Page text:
Leaning into Nature

I’ve had a thing about war since I was a kid and have vivid memories of a hot Summer night in the early 1960s when I was feverish with chickenpox thinking that there were armoured tanks invading the small town in Co. Monaghan where we were living then.

When the Troubles broke out in Northern Ireland in the late 1960s , we were living just 3 miles from the Border and it was downright scary. For some reason, I seemed to believe that if we could somehow get to the Isle of Man we’d be okay. I think that it was probably because the Isle of Man had the name of having no violence. (Years later, I was fortunate enough to visit it and found it to be a delightful place where peace did reign.)

The rumblings of the last few days about World strife and nuclear attacks have stoked those smouldering embers and today I craved the comfort of nature.

Here’s where those cravings brought me:

 

Rhodos
Under the Rhododendrons

 

Bluebells
On my Knees among the Bluebells

 

Greenery
Luxuriating in Greenery

 

Mare and Foal
Dusking with a Mare and Foal

 

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Waves of Hope

 

 

 

 

 

 

 

The Turn of the Irish Summer

Lots of things symbolise the turn of the Irish summer from July into August but none more than the blooming of Montbretia in gardens and along lane ways and even by the side of the road.

Montbretia
Montbretia

It’s all about the colour, I suppose ~ the green and orange that are such fundamental parts of our Irish flag.

I’m not so sure that everyone knows that the Irish Tricolour was first flown in Waterford City  for 8 days in 1848  by Thomas Francis Meagher, who was a Young Irelander.

The green in the flag symbolises Irish nationalism: the orange, Irish Protestantism and the white, the hope of lasting peace between these.

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The Irish Tricolour and the Co. Waterford Flag

That white, for peace, is HUGELY important and nature serves up some lovely whites at this time of year. Nothing is more evocative for me than white hydrangeas:

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Peace 

 

 

 

 

 

Mount Congreve ~ Garden of Eden

Yesterday I got to go back to Mount Congreve, which is my Garden of Eden. It’s just a few miles from Tramore and has opened again for this season.

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Overhanging

Mount Congreve is beyond special to me and it has probably inspired more posts on this blog than anywhere else. It’s a place that stretches back to my childhood as we used to visit when I was a kid and then in recent years I’ve been going at least once a week during the season which lasts from now until we get to soak in the Autumn tints.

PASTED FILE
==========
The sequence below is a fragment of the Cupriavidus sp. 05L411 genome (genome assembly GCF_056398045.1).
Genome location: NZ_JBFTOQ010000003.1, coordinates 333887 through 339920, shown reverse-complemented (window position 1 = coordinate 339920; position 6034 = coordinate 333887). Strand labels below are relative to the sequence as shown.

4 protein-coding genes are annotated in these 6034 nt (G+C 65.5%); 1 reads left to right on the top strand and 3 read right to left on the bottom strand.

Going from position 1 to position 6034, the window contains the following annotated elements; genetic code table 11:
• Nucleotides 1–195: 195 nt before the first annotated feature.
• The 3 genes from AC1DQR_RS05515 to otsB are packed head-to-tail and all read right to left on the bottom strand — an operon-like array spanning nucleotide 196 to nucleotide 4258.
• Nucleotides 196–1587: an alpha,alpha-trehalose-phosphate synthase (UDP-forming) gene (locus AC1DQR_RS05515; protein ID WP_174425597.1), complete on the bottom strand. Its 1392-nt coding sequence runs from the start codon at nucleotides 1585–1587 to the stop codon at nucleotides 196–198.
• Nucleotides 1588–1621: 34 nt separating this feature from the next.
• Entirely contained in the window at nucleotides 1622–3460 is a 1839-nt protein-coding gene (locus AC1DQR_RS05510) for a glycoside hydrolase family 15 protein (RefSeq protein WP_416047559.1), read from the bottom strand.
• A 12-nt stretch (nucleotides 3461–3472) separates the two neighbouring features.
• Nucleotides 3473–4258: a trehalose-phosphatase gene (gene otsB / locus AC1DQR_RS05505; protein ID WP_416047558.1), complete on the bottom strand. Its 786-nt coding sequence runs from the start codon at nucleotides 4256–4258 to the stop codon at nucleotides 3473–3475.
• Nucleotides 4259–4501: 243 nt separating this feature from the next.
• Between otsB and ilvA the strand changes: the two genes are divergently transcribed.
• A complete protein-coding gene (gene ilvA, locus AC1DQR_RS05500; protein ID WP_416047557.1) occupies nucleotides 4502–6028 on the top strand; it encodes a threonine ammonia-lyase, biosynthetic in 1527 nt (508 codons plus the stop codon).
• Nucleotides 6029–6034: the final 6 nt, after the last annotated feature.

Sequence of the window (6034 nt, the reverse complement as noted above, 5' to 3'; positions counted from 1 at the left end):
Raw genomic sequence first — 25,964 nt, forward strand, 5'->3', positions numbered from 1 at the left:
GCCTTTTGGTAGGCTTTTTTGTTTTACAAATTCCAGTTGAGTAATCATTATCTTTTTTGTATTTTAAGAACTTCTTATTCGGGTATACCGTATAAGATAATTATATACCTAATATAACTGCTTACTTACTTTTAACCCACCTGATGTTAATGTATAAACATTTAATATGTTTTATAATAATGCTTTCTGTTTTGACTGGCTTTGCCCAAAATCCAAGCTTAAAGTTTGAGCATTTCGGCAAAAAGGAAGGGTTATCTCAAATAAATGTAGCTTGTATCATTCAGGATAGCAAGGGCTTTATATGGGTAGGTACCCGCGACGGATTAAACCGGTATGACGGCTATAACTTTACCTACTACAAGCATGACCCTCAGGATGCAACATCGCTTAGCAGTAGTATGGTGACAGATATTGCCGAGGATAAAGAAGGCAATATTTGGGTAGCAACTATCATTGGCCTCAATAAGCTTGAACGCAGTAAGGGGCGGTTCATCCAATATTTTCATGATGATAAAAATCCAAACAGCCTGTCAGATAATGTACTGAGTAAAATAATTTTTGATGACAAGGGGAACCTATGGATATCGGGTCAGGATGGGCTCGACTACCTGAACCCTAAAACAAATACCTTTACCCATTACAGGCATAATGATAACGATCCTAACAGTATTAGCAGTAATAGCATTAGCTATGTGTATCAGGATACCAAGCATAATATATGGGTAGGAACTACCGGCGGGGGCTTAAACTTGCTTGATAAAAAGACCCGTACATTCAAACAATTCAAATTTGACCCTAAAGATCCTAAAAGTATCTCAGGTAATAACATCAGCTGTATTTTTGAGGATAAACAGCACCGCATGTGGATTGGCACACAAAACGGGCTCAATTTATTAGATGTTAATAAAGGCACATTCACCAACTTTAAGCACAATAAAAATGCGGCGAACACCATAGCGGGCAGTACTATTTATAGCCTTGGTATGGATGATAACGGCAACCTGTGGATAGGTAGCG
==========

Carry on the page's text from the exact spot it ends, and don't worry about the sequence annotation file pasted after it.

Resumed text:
I die a little each year when Mount Congreve closes for the Winter and from late January onward I can feel a growing sense of anticipation as I look forward to making my grand return.

The weather was perfect yesterday ~ blue skies, warm sun and the peace, calm and tranquility that Mount Congreve always rains down on me. I can honestly say that if I was told I had only a day or two to live that Mount Congreve would be the top inland place that would call me.

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Unfurling

It was so reassuring to reach the lovely wrought iron gate at the end of the woodland garden that has the heart which always warms mine.

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Heartfelt

The splendour of Mount Congreve is almost overwhelming, especially with the blaze of colour it always presents.

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Magnolia Magic

As yet another season begins, I simply have to say a loving ‘Thank You’ to Mr. Ambrose Congreve (1907-2011) for leaving this wonderful Garden to the people of Ireland. What an inheritance!

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Inscription on the Temple

And here’s how the Temple looked yesterday as it gazed  down on the River Suir making its way towards Waterford City.

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Peace

Where is YOUR ‘Garden of Eden?’ 

 

 

Good Friday and Peace

The Good Friday Agreement of 1998 was a fundamental part of the Peace Process in Northern Ireland.

I simply cannot let a Good Friday go by without giving thanks to every single person who was involved in bringing that Agreement about.

There was a time when it seemed like the Island of Ireland  would never see the level of peace that prevails today. It is something that we should never, ever take for granted and it is also something which should be viewed as a beacon of hope by those who are subsumed by pessimism about ongoing violence.

Paths of peace DO exist.

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The Stepping Stones of Peace